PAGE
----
Acting Mayor Kim Janey was elected to the City Council on the strength of her credentials as an education advocate.
How fitting, then, that the first major test of her leadership will be ensuring that the Boston Public Schools fully reopen this year.
While some students are attending school in person, the school system has received a waiver from the state exempting it from fully opening right away. The current plan is for schools to be fully operational on April 26.
But the BPS being what it is, all plans are written in pencil and subject to change. For thousands of students who have struggled, through no fault of their own, with the challenges of pandemic learning, “maybe” isn’t good enough.
In an interview Friday, Janey said a full reopening is a priority for her.
“As someone who comes from a family of educators, as someone who’s spent a good part of my career working in education advocacy around equity in education, this is extremely important,” Janey said.
“It is critically important to get our children back in the classroom fully, with their teachers, and with their peers because while I am grateful for all of the hard work that educators have done over this past year during the pandemic, that families have had to take on, with remote learning, and I know it is really difficult and that can never take the place of in-person learning.”
But for Janey — who said she will announce her plans about running for mayor in the next two weeks — what happens with the schools now will be critical. For thousands of students, the pandemic has only exacerbated longstanding inequity.
“Even before COVID there were gaps — achievement and opportunity gaps,” Janey said. “So we have to work doubly hard to make up for those gaps that existed before COVID and any slippage there may have been.”
Janey has consistently deflected questions about when or whether she will enter the race for mayor, and enter a campaign where management of the schools will get even more scrutiny. She finally addressed her plans, sort of.
“In the next two weeks I will definitely make a decision and an announcement,” she said.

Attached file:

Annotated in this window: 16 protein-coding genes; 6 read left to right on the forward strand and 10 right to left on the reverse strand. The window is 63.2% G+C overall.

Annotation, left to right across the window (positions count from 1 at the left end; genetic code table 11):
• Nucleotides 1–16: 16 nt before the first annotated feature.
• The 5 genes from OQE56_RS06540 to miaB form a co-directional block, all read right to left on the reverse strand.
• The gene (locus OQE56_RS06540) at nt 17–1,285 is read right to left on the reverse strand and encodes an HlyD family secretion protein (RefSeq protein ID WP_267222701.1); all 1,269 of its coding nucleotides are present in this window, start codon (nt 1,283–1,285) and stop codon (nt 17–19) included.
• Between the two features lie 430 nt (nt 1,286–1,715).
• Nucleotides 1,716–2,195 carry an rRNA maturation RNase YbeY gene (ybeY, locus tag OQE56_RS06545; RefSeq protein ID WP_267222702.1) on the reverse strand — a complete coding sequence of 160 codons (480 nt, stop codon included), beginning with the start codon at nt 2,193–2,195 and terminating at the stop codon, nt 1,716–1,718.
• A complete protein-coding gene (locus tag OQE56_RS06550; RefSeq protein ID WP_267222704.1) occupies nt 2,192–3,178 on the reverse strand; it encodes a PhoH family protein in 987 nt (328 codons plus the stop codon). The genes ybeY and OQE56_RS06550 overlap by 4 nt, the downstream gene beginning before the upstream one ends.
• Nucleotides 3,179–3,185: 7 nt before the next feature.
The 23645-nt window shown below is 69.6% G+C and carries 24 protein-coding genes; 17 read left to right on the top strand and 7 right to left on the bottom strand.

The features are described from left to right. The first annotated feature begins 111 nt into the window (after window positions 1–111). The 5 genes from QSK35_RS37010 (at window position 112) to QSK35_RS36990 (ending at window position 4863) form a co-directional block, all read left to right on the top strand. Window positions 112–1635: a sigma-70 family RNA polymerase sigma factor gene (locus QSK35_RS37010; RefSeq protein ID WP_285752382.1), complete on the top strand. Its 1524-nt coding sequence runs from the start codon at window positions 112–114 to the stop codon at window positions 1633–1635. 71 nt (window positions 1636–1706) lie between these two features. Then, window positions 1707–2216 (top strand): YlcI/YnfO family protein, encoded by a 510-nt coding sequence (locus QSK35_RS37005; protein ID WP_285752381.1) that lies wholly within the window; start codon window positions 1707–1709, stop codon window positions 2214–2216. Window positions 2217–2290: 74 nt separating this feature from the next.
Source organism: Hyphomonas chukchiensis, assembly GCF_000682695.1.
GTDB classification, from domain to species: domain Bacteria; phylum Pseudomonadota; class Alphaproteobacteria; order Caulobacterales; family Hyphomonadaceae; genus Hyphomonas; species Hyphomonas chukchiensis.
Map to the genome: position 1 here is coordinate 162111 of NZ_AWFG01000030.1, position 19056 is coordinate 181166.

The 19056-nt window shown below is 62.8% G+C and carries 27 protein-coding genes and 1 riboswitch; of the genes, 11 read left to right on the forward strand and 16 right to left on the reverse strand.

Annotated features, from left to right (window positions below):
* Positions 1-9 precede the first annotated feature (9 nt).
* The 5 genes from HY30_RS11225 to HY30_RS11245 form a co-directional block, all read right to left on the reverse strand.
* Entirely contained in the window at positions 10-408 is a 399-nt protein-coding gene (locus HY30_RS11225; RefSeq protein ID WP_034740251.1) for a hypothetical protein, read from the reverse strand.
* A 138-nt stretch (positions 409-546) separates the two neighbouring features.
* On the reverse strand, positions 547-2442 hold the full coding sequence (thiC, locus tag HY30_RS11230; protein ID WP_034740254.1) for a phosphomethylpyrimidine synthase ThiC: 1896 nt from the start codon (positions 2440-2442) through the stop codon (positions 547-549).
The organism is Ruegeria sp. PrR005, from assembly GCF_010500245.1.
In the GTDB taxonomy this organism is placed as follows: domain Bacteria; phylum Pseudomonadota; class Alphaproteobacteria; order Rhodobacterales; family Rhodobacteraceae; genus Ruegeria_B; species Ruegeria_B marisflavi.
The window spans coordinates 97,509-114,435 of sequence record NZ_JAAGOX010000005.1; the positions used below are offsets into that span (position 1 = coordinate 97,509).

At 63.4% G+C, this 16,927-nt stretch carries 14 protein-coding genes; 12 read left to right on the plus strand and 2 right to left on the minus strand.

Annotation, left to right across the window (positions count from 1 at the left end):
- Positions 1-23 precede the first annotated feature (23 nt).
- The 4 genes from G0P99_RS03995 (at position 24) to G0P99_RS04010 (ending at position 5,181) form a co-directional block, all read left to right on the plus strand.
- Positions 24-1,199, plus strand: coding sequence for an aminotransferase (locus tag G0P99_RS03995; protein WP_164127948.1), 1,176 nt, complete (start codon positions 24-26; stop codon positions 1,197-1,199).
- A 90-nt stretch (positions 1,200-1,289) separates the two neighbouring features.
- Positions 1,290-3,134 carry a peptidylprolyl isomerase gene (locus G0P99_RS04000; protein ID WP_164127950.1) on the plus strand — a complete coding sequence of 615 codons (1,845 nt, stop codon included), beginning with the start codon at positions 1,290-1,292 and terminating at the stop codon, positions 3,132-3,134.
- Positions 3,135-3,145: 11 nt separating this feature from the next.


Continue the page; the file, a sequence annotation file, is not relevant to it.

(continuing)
What to do about opening schools has become a roiling controversy. The many issues include how to ensure student safety, how to keep teachers and school personnel safe, and how to deal with old buildings that exacerbate all the other problems.
City Councilor Andrea Campbell — who is, of course, running for mayor — said she is concerned that BPS is far behind on the work it needs to do to address the crisis.
“Residents and parents are concerned that they’re not going to meet this April deadline, and also that they’re not going to completely reopen in the fall,” Campbell said.
Campbell, who has made education reform a central issue in her campaign, said Janey must ensure that the BPS is ready to reopen when they say they will.
“This will be one of the pressing issues for the administration: having the district keep their promises,” Campbell said. “When they say that they’re going to implement something, they sometimes miss those timelines.”
A full reopening isn’t all she’s talking about. The BPS needs a comprehensive plan for addressing the many issues raised by the pandemic — not just talking points of a “timeline,” but a real strategy to be implemented this spring and summer for ensuring that students don’t continue to fall behind.
And, as Campbell notes, the public is rightfully skeptical that BPS can deliver on that.
Assuming, as I do, that Janey is running for mayor — and even if she isn’t — pushing BPS Superintendent Brenda Cassellius to improve on the very shaky performance of the School Department will be the first order of business.
Sure, it’s a trial by fire, and just the start of what awaits her. But Janey knows as well as anyone that education and politics are always bound together in Boston.